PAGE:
Calculus has touched everyone's lives to some degree, said Dr. Kening Lu, Brigham Young University's Karl G. Maeser Distinguished Faculty Lecturer and professor of mathematics, at Tuesday's forum in the Marriott Center.
"Calculus is absolutely vital to mathematical modeling of food webs in ecology, weather forecasting in meteorology, global warming simulation in climatology, and infectious disease simulation, prediction and intervention in epidemiology," Lu said. "All have important implications for mankind's immediate and future well-being."
Lu framed his remarks with the history of calculus, beginning with the Babylonians in 2000 BC. The Babylonians used well-developed algebra, which led to the development of geometry in Egypt and Greece around 600 BC.
In the third century BC, Euclid wrote the first basic mathematic textbook, which still influences textbooks and education today. The study of mathematics continued to expand, and in the 17th century, the foundation for modern calculus was set by René Descartes and further developed by Isaac Newton and Gottfried Liebniz.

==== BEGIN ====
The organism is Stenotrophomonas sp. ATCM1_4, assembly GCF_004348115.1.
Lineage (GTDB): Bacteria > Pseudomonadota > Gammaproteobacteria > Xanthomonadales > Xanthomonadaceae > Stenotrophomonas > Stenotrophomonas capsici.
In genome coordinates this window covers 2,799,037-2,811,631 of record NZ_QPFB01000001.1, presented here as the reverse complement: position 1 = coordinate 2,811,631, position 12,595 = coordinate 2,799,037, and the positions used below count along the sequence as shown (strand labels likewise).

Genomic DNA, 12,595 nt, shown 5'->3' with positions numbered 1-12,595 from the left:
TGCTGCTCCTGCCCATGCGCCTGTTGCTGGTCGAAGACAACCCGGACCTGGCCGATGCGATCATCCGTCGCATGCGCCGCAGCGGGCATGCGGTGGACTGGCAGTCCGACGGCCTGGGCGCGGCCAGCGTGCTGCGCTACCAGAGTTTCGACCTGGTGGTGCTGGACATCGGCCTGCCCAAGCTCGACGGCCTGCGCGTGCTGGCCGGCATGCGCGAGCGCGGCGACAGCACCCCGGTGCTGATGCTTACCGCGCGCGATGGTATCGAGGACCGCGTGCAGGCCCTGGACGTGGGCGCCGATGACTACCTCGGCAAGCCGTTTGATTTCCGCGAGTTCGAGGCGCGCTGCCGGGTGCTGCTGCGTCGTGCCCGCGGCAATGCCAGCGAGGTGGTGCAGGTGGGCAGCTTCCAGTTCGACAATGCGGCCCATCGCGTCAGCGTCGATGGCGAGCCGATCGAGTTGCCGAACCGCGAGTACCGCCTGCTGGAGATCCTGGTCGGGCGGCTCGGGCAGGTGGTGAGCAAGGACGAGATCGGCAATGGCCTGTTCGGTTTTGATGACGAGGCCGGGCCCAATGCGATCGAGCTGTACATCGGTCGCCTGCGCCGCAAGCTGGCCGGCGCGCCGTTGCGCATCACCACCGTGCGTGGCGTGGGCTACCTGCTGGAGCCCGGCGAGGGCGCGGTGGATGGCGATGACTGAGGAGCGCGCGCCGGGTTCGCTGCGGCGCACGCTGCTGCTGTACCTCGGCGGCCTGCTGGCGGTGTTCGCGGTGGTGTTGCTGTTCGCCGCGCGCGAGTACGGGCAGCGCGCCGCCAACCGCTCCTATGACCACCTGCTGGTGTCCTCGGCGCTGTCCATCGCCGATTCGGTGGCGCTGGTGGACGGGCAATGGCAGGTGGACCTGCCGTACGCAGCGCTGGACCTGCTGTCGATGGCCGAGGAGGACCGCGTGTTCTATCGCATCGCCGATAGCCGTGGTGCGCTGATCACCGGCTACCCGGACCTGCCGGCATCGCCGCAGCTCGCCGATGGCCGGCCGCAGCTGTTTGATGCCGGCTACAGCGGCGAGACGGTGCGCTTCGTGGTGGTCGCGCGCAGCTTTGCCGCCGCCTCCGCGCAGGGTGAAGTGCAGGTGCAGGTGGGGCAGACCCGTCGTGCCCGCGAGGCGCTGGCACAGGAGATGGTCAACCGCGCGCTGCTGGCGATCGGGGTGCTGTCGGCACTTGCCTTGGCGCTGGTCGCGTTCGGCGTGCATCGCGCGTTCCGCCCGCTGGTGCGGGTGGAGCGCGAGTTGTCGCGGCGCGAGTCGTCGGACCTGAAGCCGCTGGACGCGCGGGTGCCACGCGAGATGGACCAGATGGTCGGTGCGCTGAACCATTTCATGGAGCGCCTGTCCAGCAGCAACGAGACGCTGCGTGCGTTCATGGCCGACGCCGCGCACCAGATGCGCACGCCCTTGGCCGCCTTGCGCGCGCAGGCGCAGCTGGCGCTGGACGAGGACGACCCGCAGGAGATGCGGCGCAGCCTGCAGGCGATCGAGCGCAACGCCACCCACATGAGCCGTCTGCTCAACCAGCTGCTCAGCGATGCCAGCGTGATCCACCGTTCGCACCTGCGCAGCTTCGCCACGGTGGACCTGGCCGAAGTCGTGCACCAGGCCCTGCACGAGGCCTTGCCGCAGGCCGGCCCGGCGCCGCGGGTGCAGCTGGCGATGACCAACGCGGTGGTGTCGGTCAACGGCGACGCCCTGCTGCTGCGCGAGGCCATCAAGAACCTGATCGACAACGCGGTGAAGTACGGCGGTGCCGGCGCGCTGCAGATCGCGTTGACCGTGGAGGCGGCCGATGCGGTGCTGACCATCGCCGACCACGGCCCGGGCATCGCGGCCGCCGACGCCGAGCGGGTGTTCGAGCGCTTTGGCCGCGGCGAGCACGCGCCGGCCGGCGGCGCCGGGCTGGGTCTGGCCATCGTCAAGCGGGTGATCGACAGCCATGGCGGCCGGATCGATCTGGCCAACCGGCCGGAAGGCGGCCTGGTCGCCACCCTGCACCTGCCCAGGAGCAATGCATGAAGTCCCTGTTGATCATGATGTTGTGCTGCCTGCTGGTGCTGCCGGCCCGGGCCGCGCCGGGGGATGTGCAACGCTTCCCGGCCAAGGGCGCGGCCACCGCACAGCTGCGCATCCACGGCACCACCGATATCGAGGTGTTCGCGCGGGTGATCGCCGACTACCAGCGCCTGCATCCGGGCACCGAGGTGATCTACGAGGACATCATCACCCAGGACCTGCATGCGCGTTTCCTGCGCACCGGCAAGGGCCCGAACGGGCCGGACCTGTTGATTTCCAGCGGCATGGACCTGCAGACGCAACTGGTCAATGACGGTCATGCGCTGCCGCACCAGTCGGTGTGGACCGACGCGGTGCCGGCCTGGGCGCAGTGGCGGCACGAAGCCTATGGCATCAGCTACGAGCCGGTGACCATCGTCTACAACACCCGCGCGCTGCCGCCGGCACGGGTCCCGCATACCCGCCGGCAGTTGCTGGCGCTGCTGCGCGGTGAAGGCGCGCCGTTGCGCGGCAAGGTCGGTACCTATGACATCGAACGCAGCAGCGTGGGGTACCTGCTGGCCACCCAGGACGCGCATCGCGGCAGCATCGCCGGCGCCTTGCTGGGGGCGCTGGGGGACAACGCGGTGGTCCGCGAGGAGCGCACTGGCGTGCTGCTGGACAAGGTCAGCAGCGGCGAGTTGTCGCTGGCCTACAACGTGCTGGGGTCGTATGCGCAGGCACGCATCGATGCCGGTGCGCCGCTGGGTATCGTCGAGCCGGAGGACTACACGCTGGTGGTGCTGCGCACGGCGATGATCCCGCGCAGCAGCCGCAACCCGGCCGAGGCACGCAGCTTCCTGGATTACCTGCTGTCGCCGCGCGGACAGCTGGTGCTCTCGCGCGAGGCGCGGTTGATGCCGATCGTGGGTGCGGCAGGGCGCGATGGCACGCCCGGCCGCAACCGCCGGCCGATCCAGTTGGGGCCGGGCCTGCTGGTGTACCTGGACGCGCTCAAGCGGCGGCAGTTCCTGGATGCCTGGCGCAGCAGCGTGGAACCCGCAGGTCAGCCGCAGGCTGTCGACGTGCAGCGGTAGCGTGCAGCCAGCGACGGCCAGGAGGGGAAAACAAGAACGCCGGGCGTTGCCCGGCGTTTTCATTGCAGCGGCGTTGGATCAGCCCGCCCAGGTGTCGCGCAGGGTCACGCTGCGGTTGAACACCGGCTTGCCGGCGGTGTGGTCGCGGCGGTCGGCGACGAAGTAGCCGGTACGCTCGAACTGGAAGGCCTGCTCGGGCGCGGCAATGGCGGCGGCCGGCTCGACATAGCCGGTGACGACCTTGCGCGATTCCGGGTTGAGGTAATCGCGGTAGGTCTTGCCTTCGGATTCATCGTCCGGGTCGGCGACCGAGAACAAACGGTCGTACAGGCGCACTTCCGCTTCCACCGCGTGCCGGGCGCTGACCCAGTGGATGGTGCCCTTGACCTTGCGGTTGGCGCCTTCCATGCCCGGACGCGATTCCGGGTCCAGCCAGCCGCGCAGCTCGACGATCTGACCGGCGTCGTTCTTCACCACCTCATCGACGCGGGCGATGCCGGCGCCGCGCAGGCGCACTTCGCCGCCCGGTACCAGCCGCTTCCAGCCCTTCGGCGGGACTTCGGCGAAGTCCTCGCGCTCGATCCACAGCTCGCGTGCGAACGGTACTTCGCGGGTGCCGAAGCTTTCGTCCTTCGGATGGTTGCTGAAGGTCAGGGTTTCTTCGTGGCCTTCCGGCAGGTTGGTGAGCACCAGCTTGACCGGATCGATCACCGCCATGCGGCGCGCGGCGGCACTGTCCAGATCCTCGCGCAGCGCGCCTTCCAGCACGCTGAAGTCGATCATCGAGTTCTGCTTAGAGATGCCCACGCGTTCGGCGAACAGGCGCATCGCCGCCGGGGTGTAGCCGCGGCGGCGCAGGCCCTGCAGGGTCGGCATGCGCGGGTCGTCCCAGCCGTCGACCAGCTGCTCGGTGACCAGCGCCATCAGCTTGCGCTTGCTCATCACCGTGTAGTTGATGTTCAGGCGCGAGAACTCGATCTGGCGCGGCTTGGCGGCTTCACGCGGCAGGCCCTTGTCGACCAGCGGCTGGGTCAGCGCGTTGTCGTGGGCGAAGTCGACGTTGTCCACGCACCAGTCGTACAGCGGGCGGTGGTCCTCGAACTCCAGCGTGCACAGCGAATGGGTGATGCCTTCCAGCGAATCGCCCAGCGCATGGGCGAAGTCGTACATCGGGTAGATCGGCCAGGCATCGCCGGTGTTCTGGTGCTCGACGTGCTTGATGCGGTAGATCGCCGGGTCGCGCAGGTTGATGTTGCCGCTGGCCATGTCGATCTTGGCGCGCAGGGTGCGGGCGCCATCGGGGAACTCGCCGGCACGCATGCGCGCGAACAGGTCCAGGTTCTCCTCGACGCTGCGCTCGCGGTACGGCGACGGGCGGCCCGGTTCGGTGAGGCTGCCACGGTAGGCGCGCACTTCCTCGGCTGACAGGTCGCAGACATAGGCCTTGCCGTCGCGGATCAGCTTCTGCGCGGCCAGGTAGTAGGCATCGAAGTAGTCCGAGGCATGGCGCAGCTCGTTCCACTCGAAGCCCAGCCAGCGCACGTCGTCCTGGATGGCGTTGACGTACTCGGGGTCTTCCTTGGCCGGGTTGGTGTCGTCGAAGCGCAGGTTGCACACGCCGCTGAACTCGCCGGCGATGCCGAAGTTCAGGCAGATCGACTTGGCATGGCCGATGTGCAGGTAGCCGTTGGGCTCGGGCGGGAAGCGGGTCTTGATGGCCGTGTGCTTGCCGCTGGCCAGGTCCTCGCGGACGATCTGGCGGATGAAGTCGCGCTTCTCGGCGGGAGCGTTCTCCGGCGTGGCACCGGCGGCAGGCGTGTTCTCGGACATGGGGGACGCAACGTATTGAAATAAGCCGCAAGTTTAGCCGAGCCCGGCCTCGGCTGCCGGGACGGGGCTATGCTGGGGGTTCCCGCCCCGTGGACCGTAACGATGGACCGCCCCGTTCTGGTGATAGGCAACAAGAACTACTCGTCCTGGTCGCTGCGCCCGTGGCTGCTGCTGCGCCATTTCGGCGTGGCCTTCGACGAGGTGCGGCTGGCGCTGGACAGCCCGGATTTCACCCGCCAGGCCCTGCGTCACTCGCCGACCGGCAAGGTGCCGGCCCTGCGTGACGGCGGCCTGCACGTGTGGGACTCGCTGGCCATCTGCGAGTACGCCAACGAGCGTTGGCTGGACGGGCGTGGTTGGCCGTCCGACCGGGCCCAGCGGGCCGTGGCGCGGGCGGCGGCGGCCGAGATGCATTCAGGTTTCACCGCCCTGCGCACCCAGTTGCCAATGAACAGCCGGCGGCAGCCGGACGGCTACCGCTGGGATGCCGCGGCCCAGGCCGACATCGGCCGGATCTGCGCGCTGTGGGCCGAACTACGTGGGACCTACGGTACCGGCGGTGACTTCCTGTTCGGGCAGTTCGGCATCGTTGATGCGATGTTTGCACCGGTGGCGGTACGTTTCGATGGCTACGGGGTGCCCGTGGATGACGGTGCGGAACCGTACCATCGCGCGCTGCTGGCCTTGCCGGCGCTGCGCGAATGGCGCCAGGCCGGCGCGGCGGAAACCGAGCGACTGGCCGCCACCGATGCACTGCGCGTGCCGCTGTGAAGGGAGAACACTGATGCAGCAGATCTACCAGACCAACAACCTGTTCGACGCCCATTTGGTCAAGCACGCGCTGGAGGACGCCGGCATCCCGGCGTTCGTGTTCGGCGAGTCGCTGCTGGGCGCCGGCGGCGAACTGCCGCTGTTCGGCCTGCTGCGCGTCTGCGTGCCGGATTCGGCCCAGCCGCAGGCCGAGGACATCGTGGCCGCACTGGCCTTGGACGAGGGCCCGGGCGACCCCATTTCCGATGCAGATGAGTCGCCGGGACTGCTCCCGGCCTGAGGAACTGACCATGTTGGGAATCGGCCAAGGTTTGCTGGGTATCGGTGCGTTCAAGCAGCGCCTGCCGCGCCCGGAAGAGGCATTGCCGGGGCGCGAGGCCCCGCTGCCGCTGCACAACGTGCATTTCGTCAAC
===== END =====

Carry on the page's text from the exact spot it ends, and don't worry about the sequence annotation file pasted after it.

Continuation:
Albert Einstein later used calculus to develop his theory of special and general relativity, which led to the big bang theory, the black hole theory, and modern cosmology in general.
Lu pointed out that quantum mechanics is formulated in terms of calculus, and without it, we wouldn't have TVs, computers, iPods, cell phones, or CD players.
Lu encouraged those who believe calculus isn't relevant to their field of study to stay tuned to new scientific discoveries.
"If history is a reliable guide, such discoveries will be made with calculus being used directly or indirectly as one of the most fundamental tools," he said. "The field of human inquiry that is opened up by calculus is huge and the applications of calculus are endless."
Lu noted that calculus will be studied the same 20, 100, or even 1,000 years from now. Scientists used calculus to land on the moon and to send the Exploration Rover to Mars, and, in the future, calculus will be used to travel to another star system.
"Calculus is truly a body of knowledge that will last as long as human civilization will," Lu said.
Finally, Lu encouraged students to never stop asking why, a question that has driven the study of mathematics.
"Millions saw the apple fall, but Newton asked why, and the rest has been an unprecedented scientific and technological revolution in the history of mankind," Lu said.
Writer: Alexis Plowman